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  1. #1
    Join Date
    Mar 2011
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    Gransfors Bruks Scandinavian Forest Axe vs. American Felling Axe

    So I have a GB Small Forest Axe, and while it is an AWESOME tool, I often find myself wishing it were slightly bigger. I would like to stay with Gransfors Bruks as I think anything of lesser quality will make me miss the SFA.

    That said, does anyone here have experience with either the Scandinavian Forest Axe or the American Felling Axe? I know the AFA is much bigger, but sometimes you just want to fell a tree, ya know?

    From GB website:

    Quote Originally Posted by Small Forest Axe
    Small Forest Axe
    Same size as the Hunter's Axe but a more traditional pattern and poll. The blade is thin. The handle is long enough to allow powerful chopping but not too long so it will fit into a rucksack, the back of a car or a boat. Practical for splitting small sticks for the fire or cutting small-diameter limbwood for starter fuel in a fireplace.

    The axe has a 3 1/4" face and a 19" hickory handle and the head weighs 1 1/2 lb.
    It comes with a grain-leather sheath.
    Quote Originally Posted by Scandinavian Forest Axe
    Scandinavian Forest Axe
    A more profesional axe for those who want to limb a felled tree in the traditional way. Forged to a thin, curved bit and sharoened to make it suitable for cutting branches in fresh, resinous wood, spruce or pine. The long handle gives extra strength and power to the cut.

    The axe has a 3 1/2" face and a 25" hickory handle and the head weighs 2 lb.
    It comes with a grain-leather sheath.
    Quote Originally Posted by American Felling Axe
    81 cm 2.2 kg
    It won't let me copy/paste that last one. To convert it looks like it's just under 32 inches long and 4.85 pounds.
    If you always do what you've always done, you'll always get what you've always got.

  2. #2
    Join Date
    Mar 2011
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    721
    I'm not help on this but I will add my question if that's alright. So I see that their website states that the Scandinavian axe is meant for working with green woods or softer woods such as pine and spruce. How does the axe hold up to American hardwoods such as oak and hickory, does the fine profile of the blade mean that it dulls more quickly? Thanks

  3. #3
    Join Date
    Mar 2011
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    New Jersey
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    the american felling axe is 35" long - good for taking down trees and splitting but it's too long to do one-stick fires with say arm-thick wood that you'll need to split then featherstick with the same axe...using your axe this way is still good with the scandinavian but anything bigger than that and it'll start becoming unwieldy.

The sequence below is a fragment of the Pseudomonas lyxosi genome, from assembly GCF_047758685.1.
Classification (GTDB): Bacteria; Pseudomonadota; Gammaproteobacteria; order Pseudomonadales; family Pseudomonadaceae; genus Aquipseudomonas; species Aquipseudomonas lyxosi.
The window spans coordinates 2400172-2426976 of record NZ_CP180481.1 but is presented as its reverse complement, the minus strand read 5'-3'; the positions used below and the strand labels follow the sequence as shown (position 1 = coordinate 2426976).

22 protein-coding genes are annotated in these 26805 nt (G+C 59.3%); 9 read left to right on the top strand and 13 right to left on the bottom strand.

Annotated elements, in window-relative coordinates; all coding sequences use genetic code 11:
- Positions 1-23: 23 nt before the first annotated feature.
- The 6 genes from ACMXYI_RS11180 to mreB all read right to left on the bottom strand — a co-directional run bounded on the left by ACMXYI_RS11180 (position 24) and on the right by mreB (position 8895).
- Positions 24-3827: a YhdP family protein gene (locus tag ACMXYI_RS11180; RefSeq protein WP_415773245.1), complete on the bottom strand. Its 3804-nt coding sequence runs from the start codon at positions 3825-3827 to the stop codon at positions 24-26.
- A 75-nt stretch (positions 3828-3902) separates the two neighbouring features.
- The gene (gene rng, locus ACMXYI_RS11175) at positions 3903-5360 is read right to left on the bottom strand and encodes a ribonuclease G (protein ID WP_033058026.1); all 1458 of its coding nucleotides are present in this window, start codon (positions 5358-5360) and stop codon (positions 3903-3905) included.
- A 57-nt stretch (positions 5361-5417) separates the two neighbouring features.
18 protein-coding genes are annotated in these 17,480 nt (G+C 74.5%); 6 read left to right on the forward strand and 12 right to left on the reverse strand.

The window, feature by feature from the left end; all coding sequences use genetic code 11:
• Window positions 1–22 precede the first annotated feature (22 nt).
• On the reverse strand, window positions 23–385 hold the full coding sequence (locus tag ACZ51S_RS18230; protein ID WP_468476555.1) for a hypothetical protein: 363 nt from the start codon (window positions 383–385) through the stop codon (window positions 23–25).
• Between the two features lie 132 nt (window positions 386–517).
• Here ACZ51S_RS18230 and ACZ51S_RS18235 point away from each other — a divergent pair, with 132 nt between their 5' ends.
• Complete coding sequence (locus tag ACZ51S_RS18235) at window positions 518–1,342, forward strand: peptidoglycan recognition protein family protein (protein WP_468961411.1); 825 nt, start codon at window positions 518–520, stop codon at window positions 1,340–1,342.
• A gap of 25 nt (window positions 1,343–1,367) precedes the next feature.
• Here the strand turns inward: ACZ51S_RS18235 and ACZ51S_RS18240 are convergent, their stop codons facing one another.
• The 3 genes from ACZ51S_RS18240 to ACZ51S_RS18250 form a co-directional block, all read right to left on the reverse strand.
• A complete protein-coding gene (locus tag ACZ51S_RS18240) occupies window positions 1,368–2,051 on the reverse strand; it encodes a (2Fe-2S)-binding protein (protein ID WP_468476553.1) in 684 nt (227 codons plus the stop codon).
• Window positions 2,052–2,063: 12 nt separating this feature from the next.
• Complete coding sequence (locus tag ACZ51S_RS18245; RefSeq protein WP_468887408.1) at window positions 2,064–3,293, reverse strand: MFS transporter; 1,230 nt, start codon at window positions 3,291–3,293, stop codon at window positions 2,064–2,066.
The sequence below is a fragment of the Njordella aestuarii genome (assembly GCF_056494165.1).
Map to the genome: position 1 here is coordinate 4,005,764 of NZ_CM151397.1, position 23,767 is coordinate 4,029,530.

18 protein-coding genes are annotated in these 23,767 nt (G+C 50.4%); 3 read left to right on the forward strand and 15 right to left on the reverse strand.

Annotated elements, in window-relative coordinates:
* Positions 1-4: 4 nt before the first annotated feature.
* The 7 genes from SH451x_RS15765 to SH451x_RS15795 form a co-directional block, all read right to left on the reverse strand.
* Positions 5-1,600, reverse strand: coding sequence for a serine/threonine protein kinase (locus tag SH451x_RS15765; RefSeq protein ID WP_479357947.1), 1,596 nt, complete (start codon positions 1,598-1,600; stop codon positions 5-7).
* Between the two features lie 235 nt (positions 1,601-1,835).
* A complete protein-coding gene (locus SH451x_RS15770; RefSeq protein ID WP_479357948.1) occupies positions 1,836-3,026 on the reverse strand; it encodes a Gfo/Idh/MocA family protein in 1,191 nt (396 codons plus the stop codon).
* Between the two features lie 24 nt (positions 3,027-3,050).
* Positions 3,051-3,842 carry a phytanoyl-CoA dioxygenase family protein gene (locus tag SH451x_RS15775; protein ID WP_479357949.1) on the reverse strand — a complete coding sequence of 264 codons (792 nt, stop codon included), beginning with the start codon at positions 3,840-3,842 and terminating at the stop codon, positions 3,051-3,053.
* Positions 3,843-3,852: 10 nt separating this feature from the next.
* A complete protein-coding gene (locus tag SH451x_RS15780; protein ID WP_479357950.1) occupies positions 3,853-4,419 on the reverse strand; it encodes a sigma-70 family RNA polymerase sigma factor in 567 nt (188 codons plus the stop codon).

the 25" handle of the scandinavian is like the width of a mountain bike's handle bar - perfect size. hold your arms straight in front of you, that's roughly where your hands will be when holding the scandinavian axe from the lanyard hole to just under the head.


    Quote Originally Posted by McCarthy View Post
    I'm not help on this but I will add my question if that's alright. So I see that their website states that the Scandinavian axe is meant for working with green woods or softer woods such as pine and spruce. How does the axe hold up to American hardwoods such as oak and hickory, does the fine profile of the blade mean that it dulls more quickly? Thanks
    we have lots of hardwoods here, it works just fine and holds a great edge.




    the head is narrower than your typical splitting axe found in home depot/lowes but i use a wedge whenever i can anyway to save energy.







    the geometry makes for nice feathersticks...you really can use this as your only tool if need be.

    Last edited by JV3; 01-22-2013 at 03:56 PM.
    nra | beckerhead #33 | rat pack #716
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  4. #4
    Join Date
    Dec 2012
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    SW Georgia
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    Quote Originally Posted by McCarthy View Post
    I'm not help on this but I will add my question if that's alright. So I see that their website states that the Scandinavian axe is meant for working with green woods or softer woods such as pine and spruce. How does the axe hold up to American hardwoods such as oak and hickory, does the fine profile of the blade mean that it dulls more quickly? Thanks
    I think the hardwood vs. softwood has to do with the profile of the cheeks and the way they pop loose chunks of wood.

  5. #5
    brandon Guest
    I'm really wanting a good axe. I need to sell a knife though.

  6. #6
    Join Date
    Mar 2011
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    1,129
    As others have said, the Scandinavian is a great axe. I have a 19" wetterlings and, like you it seems small at times. The Scandinavian fills the "one step up slot very well.
    Jim
    RP# 1018

  7. #7
    Join Date
    Mar 2011
    Location
    MA
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    Thanks for the replies guys. I will see if I can get my hands on a Scandinavian Forest Axe locally before taking the plunge.
    If you always do what you've always done, you'll always get what you've always got.

 

 

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